In Act II, huge golden statues of the gods from Rhinegold dominate the stage. (This makes a lot of sense, since the act actually ends with sacrifices being made to Fricka to celebrate the marriages of Siegfried and Gutrune and Gunther and Brunhilde. Instead of taking oaths on the point of Hagen's spear, they take oaths on Wotan's spear, which Hagen has taken down from the statue for the purpose) In Act III, the dead Siegfried is wrapped in a shroud, like a mummy, and Brunhilde embarks on her monumentally epic Immolation aria, in which she decides that the resolution to all dramatic, theological and philosophical problems that have developed in the story up to this point is to throw herself onto Siegfried's funeral pyre. Typically for this production, she puts a lot of light and shade into the final solo; she's particularly convincing and dramatic in the bit when she says that Siegfried was both the most faithful, and the least faithful of lovers. (The scene where poor Gutrune realises that she was never married to Siegfried at all is also carried off with unusual sympathy and drama.) Considering the pyrotechnics we've had on Brunhilde's rocks and Mime's forge, it's not surprise that the funeral pyre is done with real fire, sprouting from both the Rhine and from the arches (possibly representing DNA) which have been cropping up since Day 1.

But the really inspired bit was that the long-suffering vassals also carry the four golden statues from Act II back onto the stage and then dropped them into the Rhine, where they burned impressively. So while we don’t actually get to see Valhalla going up in flames (we never, ever do) we do very much get to see the Twilight of the Gods. (Didn’t Wagner’s mate Freddy write a book called Twilight of the Idols?)

This spectacles didn't completely swamp out the joy of the Rhine-maidens finally getting their ring back; although we felt that when Brunhilde jumped into the river (as opposed to riding on to the pyre) it felt slightly bathetic, as if the immolation had turned out to be a dip in the pool.

The very very final image had the double-helix-archy-things rising up out of the Rhine, now formed into a circle (or, indeed, as you might say, a ring) with a previously unseen and unidentified youth sitting on them. I assume that this represented Rebirth or the Triumph of Youth or Birth of a New Society or something. Tomorrow belongs to me. (This was possibly the one point in the whole week when I felt that the part of my brain that said What are they doing? What does this mean? destracted the rest of my brain from listening to the actual music.)

I am told that this is the first production in Covent Garden history where, during the final curtain call, the orchestra comes onto the stage and got, naturally and justifiably, the only actual standing ovation of the week.


Groß Glück und Heil lacht nun dem Rhein,

Whoot whoot.

It may, however, now be that I have seen enough Wagner for one year.

1 comment:

Andrew Stevens said...

Brunhilde, Hagen and Gunther agree to kill Siegfried during a hunting trip; but then Hagen stabs him in the back and immediately admits that this is what he has done. He might as well have just stabbed him when he first saw him. (Their original plan is to make it look like an accident for the benefit of Gutrune, who has just married him, but they forget about this during the interval. They were probably also drinking cocktails.)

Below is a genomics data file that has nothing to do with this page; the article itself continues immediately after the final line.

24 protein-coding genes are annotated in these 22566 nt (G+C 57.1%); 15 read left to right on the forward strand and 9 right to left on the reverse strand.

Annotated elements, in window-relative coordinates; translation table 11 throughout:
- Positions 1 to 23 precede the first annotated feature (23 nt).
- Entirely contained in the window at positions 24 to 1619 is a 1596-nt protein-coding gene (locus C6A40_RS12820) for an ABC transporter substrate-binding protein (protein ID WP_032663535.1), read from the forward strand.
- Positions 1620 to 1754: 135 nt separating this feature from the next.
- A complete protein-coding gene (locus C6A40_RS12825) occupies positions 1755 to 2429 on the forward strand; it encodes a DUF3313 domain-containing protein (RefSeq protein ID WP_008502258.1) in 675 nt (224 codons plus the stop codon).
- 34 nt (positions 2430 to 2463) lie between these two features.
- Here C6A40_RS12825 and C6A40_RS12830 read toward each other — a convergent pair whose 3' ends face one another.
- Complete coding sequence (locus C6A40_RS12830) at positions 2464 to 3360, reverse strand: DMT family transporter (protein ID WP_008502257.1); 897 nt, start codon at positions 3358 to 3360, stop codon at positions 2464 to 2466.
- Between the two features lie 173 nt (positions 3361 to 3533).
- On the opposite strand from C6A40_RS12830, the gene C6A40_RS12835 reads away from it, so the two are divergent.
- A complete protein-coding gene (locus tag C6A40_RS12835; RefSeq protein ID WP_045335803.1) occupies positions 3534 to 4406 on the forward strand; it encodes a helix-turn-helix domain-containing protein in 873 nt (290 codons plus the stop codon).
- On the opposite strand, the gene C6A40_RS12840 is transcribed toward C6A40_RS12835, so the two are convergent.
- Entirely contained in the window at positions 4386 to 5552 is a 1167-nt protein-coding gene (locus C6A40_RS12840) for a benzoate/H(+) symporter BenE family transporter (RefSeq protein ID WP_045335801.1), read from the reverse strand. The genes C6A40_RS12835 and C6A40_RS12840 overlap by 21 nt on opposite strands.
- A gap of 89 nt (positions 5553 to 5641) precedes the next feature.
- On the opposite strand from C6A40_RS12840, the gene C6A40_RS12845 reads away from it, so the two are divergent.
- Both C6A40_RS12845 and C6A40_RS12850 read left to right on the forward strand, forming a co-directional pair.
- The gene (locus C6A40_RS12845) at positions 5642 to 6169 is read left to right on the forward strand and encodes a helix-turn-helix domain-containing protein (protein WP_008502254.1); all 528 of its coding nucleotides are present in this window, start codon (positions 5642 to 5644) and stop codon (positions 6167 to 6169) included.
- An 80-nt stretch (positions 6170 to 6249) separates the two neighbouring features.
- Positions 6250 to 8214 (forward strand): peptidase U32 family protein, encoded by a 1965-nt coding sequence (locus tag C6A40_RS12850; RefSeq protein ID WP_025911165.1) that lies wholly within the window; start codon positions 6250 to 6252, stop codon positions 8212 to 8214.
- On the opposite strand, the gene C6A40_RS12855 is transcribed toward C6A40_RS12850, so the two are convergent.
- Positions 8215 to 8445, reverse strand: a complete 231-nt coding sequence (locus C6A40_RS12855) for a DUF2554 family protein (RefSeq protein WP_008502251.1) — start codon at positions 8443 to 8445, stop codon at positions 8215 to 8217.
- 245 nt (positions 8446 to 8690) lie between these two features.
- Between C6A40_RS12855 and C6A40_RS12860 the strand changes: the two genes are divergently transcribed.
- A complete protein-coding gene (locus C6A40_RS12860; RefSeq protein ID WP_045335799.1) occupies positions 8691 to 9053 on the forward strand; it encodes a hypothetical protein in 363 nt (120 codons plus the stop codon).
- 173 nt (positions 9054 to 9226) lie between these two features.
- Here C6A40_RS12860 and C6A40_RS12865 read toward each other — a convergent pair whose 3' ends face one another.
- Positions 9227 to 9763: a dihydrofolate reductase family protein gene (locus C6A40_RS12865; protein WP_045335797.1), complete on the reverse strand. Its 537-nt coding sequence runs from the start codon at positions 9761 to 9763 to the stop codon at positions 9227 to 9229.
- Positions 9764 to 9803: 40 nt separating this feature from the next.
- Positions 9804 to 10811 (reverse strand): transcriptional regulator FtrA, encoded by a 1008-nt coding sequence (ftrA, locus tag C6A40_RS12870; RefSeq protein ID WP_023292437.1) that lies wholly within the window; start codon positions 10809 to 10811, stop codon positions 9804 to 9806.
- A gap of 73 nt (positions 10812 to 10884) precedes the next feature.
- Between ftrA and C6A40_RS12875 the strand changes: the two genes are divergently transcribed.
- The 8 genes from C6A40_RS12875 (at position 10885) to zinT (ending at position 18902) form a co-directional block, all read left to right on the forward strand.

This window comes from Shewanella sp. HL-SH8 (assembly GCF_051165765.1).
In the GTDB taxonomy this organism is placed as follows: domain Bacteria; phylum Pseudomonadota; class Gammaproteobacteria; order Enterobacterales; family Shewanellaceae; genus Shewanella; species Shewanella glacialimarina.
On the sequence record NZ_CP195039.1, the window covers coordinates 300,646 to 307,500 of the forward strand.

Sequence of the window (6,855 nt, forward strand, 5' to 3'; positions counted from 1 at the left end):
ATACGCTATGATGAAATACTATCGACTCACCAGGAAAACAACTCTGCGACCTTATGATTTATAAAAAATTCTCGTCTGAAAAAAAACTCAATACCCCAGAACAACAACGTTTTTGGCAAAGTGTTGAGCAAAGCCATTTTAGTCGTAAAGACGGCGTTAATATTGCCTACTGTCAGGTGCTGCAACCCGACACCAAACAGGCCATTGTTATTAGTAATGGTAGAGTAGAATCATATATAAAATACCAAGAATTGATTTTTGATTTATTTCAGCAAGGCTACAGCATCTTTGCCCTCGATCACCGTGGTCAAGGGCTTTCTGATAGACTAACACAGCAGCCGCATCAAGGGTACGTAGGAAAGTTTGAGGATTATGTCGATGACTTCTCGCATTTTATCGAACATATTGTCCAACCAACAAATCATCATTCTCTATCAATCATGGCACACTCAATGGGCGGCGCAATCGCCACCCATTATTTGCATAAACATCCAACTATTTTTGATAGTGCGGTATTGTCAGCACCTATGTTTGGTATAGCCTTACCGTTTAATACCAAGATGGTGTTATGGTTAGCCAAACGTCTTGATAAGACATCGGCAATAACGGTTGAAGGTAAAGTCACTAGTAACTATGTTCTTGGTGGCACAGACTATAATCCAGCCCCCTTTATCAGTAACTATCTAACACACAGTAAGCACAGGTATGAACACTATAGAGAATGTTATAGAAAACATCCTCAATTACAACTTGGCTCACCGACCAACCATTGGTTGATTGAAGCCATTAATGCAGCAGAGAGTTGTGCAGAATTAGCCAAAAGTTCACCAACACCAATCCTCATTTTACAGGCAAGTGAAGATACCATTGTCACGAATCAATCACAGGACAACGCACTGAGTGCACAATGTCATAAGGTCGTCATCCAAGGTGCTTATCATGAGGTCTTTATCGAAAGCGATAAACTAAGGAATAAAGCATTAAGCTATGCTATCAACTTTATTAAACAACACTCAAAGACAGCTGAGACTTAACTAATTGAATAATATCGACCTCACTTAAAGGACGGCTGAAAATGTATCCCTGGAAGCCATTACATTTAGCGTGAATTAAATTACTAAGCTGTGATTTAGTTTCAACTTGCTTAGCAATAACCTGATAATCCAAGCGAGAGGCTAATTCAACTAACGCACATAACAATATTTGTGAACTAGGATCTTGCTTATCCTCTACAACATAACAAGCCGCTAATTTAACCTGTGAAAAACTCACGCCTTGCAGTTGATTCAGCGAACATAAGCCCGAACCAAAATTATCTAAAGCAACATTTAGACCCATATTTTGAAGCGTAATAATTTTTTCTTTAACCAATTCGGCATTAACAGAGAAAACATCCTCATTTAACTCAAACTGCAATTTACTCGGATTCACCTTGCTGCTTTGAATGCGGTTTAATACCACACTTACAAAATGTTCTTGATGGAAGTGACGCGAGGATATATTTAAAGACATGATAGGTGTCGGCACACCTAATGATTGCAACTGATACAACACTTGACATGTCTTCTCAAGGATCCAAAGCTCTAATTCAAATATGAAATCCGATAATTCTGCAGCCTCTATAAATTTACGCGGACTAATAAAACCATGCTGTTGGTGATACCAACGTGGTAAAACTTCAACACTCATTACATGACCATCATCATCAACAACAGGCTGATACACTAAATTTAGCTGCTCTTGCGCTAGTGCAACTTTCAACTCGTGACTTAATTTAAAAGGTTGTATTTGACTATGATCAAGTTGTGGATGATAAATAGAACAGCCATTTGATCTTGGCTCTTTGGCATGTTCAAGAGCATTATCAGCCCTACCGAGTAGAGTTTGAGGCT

No, Hagen does lie to Gutrune and tells her a boar killed Siegfried. Gunther, however, now stricken with conscience, says, "Blame Hagen there: he's the accursed boar that rent the noble hero's flesh" and then Hagen admits it. (It's true that Hagen killed Siegfried in full view of all the men, but if Gunther had gone along with it, they could still have faked to Gutrune that a boar killed him. They are all Gunther's men after all.)

Are we being asked to believe that when Wotan sends her to sleep he also has her memory erased? But then how does she know who Siegfried Help!

There's no evidence that I'm aware of that Brunnhilde doesn't know the significance of the ring any more. However, A) she isn't a god any more - not returning the ring means the destruction of the gods, not of mortals like Siegfried and Brunnhilde, so she may not care that much about that any more, B) when Siegfried gives it to her, he says, "Whatever deeds I have done, their virtue it enfolds," and C) she seems to agree with this, saying to Waltraute that the ring embodies Siegfried's love for her. Plus, Alberich's curse means that once Brunnhilde is in possession of it, she is subject to its curse: "Each man shall covet its acquisition, but none shall enjoy it to lasting gain; its lord shall guard it without any profit, and yet it shall draw down his bane upon him." The real question is how Siegfried was able to give it to Brunnhilde.

Except…why is Wotan asking her to return the ring to the Rhine? I thought the whole point was that he has accepted and was positively seeking, oblivion and the end of the gods? Help.

Wotan did not send Waltraute to Brunnhilde. Here's what she says using the excellent translation by Stewart Spencer: "Sighing deeply, he [Wotan] closed his eye and, as in a dream, whispered the words: 'If she gave back the ring to the deep Rhine's daughters, from the weight of the curse both god and world would be freed.' I weighed his words: from his side, through silent ranks, I stole away; in secret haste I mounted my horse and rode to you like the wind."

It was Waltraute's own decision to ask Brunnhilde to give the ring back. Wotan had accepted the fate of the gods.

I agree with you on most of the other minor complaints. (Mysterious invulnerability powers for Brunnhilde, the plot of Gotterdammerung not really being in harmony with the previous three operas' plots, etc.)